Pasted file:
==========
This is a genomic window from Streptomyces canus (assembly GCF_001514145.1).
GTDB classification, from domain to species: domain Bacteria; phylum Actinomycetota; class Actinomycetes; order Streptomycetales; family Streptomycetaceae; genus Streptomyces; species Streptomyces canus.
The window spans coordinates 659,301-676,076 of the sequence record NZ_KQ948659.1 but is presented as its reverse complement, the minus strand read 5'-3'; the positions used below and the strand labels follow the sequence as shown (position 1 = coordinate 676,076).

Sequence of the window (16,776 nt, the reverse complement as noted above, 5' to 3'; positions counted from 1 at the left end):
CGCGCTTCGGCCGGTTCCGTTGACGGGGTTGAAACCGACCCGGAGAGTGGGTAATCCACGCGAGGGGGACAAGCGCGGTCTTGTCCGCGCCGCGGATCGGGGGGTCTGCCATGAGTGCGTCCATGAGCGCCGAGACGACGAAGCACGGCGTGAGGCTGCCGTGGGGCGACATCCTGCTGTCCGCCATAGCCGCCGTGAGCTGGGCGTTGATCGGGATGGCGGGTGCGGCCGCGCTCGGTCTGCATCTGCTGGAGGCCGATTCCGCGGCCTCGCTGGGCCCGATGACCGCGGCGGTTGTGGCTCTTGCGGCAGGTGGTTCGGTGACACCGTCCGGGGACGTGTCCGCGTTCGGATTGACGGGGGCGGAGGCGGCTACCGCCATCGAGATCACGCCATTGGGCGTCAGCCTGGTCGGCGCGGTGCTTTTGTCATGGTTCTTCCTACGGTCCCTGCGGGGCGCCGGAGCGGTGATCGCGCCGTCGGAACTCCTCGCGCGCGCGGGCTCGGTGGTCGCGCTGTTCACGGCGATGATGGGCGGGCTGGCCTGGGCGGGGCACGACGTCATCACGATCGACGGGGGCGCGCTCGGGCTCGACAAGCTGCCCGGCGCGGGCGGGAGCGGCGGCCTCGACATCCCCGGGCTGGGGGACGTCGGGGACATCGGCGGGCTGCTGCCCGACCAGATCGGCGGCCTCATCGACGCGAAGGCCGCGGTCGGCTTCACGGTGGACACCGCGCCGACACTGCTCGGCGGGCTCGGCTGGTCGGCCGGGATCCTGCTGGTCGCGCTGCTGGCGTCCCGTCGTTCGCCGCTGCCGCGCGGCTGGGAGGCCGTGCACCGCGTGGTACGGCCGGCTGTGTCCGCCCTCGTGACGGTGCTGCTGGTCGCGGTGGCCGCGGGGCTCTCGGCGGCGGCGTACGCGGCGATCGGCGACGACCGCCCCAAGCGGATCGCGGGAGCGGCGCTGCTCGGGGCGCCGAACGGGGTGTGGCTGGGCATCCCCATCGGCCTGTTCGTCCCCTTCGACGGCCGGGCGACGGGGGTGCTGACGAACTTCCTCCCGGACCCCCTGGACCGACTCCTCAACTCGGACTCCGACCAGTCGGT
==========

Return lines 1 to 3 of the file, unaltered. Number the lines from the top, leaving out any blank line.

This is a genomic window from Streptomyces canus (assembly GCF_001514145.1).
GTDB classification, from domain to species: domain Bacteria; phylum Actinomycetota; class Actinomycetes; order Streptomycetales; family Streptomycetaceae; genus Streptomyces; species Streptomyces canus.
The window spans coordinates 659,301-676,076 of the sequence record NZ_KQ948659.1 but is presented as its reverse complement, the minus strand read 5'-3'; the positions used below and the strand labels follow the sequence as shown (position 1 = coordinate 676,076).